With characteristic condescension, President Barack Obama recently insisted that the world has succumbed to an irrational fit of panic. “We’re going through a spasm of fear,” the president said in response to the rise of right-leaning nationalist movements in Europe. “When you’re looking for firm footing, one of the easiest places to go is, somebody else is to blame.”

“We have a dissatisfaction gene that can be healthy if harnessed,” Obama added. “If it tips into rage and paranoia, then it can be debilitating and just be a self-fulfilling prophecy, because we end up blocking progress in serious ways.”

The implication in the president’s remarks is that the progress-stunting scare that has paralyzed those less enlightened than himself is not founded in anything logical or realistic. Actions, as they say, speak louder than ostentatious pomposity. If Obama had sought to convey to the world that there is nothing to fear but fear itself, he has done a spectacularly poor job of masking his own apprehensions. In the final months of his presidency, it seems Barack Obama is shedding his naïve attachment to multilateralism and leaning on good, old-fashioned hard power deterrents as the global threat environment worsens.

If the president wanted to calm frayed nerves, he would have perhaps not allowed his Secretary of defense to reveal that the White House was contemplating a strategic shift in the war against ISIS in the Middle East that would allow for “direct action on the ground” in some cases. As part of a review of the president’s stalled strategy in Iraq and Syria, the Pentagon is considering the deployment of low-flying Apache attack helicopters to Iraq and a small number of ground forces to Syria. COMMENTARY’s Max Boot is correct to characterize these as gimmicky gestures, but they are also a public acknowledgement that the war on ISIS is not going well. Moreover, it is a tacit acceptance of the fact that Washington must fill the vacuum that they left in the region in 2011, one into which Moscow has been eagerly inserting itself.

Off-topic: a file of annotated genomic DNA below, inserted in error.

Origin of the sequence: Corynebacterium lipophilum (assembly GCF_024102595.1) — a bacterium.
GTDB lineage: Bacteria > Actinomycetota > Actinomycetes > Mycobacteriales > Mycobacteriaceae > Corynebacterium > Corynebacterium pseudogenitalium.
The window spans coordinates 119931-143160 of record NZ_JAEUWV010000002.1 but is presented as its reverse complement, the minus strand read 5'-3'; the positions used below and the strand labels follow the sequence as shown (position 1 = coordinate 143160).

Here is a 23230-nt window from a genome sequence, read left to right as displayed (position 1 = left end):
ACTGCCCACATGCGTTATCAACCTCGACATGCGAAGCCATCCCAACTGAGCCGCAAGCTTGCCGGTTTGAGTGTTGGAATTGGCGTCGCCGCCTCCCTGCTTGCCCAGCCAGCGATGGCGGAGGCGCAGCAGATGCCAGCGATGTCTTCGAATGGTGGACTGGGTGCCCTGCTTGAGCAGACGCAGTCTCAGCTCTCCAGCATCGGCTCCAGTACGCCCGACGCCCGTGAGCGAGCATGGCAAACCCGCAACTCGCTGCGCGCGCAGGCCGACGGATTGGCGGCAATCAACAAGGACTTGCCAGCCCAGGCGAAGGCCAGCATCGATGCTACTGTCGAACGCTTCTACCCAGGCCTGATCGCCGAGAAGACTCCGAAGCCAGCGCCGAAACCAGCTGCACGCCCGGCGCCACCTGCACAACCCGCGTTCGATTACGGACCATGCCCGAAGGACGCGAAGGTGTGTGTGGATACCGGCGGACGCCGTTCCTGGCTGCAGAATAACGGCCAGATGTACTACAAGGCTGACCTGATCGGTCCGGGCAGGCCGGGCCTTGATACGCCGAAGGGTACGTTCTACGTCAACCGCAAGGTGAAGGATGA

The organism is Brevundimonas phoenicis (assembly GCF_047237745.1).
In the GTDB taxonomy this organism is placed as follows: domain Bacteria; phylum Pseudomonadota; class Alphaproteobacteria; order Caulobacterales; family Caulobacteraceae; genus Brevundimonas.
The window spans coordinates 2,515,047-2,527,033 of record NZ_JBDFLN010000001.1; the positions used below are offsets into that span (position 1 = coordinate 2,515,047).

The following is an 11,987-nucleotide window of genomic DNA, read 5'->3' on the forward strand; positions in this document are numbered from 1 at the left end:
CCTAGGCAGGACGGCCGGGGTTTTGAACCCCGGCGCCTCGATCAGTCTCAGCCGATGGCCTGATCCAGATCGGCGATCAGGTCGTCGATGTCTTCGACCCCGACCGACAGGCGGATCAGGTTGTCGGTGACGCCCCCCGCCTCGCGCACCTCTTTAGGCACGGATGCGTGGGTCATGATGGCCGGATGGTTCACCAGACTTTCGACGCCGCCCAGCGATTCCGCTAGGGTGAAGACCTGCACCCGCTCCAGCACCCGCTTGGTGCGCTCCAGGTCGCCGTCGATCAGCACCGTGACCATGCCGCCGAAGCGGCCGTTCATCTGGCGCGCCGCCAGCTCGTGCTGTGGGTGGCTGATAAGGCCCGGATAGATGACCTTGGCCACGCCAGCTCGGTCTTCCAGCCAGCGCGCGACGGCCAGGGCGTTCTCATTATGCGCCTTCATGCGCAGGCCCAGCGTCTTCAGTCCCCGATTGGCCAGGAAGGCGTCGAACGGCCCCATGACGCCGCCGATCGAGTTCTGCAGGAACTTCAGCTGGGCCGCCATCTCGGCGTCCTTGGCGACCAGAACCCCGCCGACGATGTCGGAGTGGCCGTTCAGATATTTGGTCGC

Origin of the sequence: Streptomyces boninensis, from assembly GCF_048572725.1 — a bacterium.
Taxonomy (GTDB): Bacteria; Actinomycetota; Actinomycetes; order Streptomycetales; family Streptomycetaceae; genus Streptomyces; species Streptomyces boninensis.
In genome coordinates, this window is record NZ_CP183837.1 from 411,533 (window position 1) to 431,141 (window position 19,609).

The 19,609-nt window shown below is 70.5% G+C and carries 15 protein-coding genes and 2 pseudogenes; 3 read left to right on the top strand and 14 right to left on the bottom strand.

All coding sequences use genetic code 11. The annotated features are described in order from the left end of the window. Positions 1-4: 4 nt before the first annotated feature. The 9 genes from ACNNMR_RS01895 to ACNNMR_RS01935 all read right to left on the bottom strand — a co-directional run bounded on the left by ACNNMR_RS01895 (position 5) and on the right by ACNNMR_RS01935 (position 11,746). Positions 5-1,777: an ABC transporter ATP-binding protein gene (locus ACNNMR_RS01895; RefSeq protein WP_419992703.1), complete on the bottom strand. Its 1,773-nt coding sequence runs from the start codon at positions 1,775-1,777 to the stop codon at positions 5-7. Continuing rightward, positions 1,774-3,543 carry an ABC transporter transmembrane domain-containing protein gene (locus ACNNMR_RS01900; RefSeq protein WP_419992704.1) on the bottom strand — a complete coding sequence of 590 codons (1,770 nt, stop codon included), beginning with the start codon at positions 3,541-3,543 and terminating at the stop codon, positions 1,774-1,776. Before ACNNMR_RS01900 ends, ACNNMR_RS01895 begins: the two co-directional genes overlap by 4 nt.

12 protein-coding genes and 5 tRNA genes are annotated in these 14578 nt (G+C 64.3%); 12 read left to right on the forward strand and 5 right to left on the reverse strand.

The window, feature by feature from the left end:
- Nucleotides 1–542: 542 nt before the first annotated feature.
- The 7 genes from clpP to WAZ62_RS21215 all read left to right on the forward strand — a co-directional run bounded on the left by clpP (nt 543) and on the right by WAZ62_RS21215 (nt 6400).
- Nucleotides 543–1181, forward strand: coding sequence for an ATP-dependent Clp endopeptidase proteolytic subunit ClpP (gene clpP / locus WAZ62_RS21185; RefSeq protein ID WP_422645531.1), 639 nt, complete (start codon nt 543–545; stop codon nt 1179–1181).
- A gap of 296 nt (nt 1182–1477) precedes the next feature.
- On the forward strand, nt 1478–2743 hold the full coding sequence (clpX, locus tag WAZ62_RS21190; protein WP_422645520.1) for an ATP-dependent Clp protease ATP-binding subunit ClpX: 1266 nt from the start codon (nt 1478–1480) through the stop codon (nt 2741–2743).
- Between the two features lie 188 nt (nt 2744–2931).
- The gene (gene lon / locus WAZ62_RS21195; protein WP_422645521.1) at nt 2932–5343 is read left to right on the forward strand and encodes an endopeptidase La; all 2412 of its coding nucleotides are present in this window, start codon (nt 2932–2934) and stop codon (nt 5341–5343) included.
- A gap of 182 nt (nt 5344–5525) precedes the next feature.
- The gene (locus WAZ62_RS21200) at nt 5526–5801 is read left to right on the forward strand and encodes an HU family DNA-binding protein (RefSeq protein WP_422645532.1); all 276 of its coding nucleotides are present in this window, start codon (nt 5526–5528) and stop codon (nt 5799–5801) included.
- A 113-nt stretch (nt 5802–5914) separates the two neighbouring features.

“Recent Russian intervention in Syria on the side of the regime, and the threat of Moscow intervening in Iraq next, has spurred the U.S. to step up its role, defense officials acknowledge,” the Wall Street Journal reported. Chairman of the Joint Chiefs of Staff, Marine Gen. Joseph Dunford, went farther than that. He noted that Iraqi leaders have been toying with the prospect to of inviting Moscow to conduct airstrikes in Iraqi territory against ISIS as the American-led air campaign has stalled. Dunford warned that this outcome would invite a dramatic American de-escalation. He told lawmakers on Tuesday that American commitment to Iraqi defense would become “problematic” if Baghdad invited Russia to conduct airstrikes in its territory. He warning suggests that the U.S. would cede Iraq to Russia, Iran, and ISIS. That hardly seems feasible, however, given present U.S. commitments in that country.